ried the day, and Texas was lost. I was 18 not lhe Ieast remarkable of all the
not then in public life, but I wrote against things connected with this subject. The
that aat, blaming Mr. Adams when I doctrine that Congress has no right to pro-
chsvll -I Ko-o h arA,l A.1 r- I'o limn. IJ., L ! 1 ! .1 ' . t. . ! . e"
ouuuiu uuiiiivu .ixi. vaiuuuu. jy n i sifiverv in iiiB territories, is uui. as ...t. , i :
that cession the expansion of slavery was r0t iienton snnnoses. " centlv invent--i fpaa;,.r, ihi nrirni, ,nr.inn rt Pri-i.
stopped ; the growth of slave states in the , u rme nAart:.nnA a, vorvT -verv individual, of all hi. in, f iWehl. w.,rd
b supposed circumstantial account of vvHat south west was stopped ; three hundred '. r . . p - , and deed, an indispensable condition of forgive-
ana nuy inousancijsquare miles sunject 10 - - ". . ,7. . r ness, the Churchman justly deems auricular
! confession, and private absolution, and en
with the exortation in the ofBce for the
L. SI LLIM AN IVES,
Bishop of North Carolina. '
WnEREA8, in the Report of the Committee"
on the state of the Church, -mention is made of
certain rumors of doctrine not in accordance
with the principles of the Protestant Episcopal
i Church : And whereas, wbile.in the opinion of
mis convention me unurcn encourages ner
members Co seek, whenever neeessary, the
godly counsel and advice of her pastors, yet she
no where requires the practice of auricular and
confession and private absolution : And where.
as, in the language of the late Bishop Hotart,
" v " v - j j union sue wouiu siur nave oeen a otaie, p
hrfeafter; wish to put out such papers, tbat ; independent of the Union-and the proba- r says Mr' a
if they will send t heir manuscripts tp this ble centfe of a new confederacy. INone 1 postpones the co
otlice, vvo will do them tq a job thatlwill, were willing to contribute? to suchja; re,- co"P uV-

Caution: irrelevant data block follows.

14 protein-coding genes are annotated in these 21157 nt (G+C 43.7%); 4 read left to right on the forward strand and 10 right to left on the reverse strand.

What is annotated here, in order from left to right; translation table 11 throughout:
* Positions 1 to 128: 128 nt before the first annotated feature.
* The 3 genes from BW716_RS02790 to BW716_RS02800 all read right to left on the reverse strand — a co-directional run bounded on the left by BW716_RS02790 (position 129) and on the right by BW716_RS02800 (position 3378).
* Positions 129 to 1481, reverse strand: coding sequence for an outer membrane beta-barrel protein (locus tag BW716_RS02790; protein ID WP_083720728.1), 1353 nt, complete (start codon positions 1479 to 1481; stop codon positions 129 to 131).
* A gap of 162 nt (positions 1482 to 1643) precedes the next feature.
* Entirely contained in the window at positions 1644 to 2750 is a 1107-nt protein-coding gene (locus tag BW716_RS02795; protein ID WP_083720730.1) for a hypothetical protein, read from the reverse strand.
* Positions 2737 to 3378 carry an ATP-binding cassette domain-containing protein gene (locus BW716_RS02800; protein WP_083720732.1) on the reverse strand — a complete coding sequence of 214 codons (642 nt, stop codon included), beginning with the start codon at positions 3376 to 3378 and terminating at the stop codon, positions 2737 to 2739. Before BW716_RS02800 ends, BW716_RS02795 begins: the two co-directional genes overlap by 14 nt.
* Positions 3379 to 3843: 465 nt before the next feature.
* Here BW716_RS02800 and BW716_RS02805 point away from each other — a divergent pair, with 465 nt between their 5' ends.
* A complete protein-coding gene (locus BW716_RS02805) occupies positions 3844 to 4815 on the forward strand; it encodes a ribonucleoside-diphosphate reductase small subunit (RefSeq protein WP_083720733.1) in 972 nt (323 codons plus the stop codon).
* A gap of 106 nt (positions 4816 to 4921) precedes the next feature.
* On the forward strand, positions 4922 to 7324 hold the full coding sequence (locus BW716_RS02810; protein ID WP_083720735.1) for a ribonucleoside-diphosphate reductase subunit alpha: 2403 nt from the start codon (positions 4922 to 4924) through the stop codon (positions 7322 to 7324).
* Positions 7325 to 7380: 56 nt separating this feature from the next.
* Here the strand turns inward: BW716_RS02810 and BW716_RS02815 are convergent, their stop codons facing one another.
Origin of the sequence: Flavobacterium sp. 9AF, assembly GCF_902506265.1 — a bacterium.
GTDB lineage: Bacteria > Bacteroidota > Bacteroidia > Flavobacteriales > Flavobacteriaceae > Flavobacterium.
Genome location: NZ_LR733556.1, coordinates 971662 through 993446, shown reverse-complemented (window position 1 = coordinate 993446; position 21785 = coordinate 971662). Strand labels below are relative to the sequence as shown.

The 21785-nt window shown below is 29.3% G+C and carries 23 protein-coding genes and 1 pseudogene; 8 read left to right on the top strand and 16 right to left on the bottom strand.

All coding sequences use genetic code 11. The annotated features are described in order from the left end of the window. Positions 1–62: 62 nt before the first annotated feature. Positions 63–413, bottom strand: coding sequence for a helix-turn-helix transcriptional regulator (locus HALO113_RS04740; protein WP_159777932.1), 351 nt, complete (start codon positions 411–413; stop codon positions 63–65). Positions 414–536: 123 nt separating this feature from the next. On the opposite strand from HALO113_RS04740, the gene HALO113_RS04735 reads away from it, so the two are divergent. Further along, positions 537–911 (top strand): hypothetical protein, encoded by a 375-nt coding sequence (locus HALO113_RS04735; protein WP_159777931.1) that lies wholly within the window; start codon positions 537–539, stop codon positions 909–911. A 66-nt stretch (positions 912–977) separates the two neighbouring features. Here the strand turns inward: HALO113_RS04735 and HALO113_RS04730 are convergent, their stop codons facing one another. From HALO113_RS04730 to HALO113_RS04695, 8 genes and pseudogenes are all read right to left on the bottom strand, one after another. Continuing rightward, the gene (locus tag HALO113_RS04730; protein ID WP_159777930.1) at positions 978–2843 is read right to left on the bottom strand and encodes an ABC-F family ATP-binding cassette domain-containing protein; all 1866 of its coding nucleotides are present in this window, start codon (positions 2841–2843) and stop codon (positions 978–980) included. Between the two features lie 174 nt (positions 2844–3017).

least, took respectable.
tl - .. - 1 1 J -I !i l. .iff i
an, ..:,i ,i t,i, : uops not De ong, ana maKes u me eueci
suit, and to avoid it, the fMorthern mem- j . ? . , . . . , T. .
j . , j ' j i mi a uaust; wuiuii cvci cAiau. n ia
American slavery was cut off from Ame- ion. In the debate on the Missouri ques
rican dominion, and presented to a foreign tion, Charles Cortesworth Pinckney, rep- i croachment on the rights of conscience an im
king.. This was another great gratifica- resenting Mr. Calhoun's own State in the j vasion of ,h prerogative of the Searcher of
tion to the abolitionists; but it was not Spnfllp of ,hP United States in a sneech ! hrts and, with some exceptions, hostile to
all. There was a strip of land, about Senale .f le United butes, in a speech, domesljc tnd happinetf and liceDtioui
large enough for two: states, lying upon . aon& the first' lf nl the vfr firf ' and corrupting ia i. tendency V And whereas;
the Arkansas and Jled rivers, and between uvereu on me ooumcrn sme, iook ( c m.,ou .ru. ,c s, u
Texas and the 30 deg. 30 min. of north broad ground, not only that Congress had ; "IV m rcn mm? ue v,,ergy
i ,u . , . i. ourinz mis convention, expressing nia news,
laving escaped he no right to restrict slavery in the territo- j whic AU Convtn,-lon have hearS Wilh prcat
one side, and the rieSi but mat the Ordinance of 1787, re- j BatisfacUoh, and to which tbey desire to gite
uiuti, wavwjicii iw i;P(l nn tp ennnnrt nrli n nnininn. was extended eircularion. I hcrelore f- .
latitude, ibis strip
compromise line bn
Texas cession on (he
the formation of two respectable
an arbitrary exercise of power not grant-
i Ders opnosed to her admission, were lore. , ,u a., mo 'on i. ! States. ATr. Calbonn was thn still cab
Uioti lin Vhiladttnhia.'Yhe city of ft0, P P0SC .a compromise, -which the n 20-'21 : and it is connected- with fihet minister Sedretary at War-had the ; ed by the State of irgmia in her act of, her wih lbe charge of the' Bishop and
liesolred. That 1000 copies of the Report
of the Committee on tho State of 'the Church,
1'hiladelhbia nrmears to be infested with 1 1 K
f !! . . . If
auohc class of rowdies than even ?Cew iur "f"" lUdl lmri,01 l"P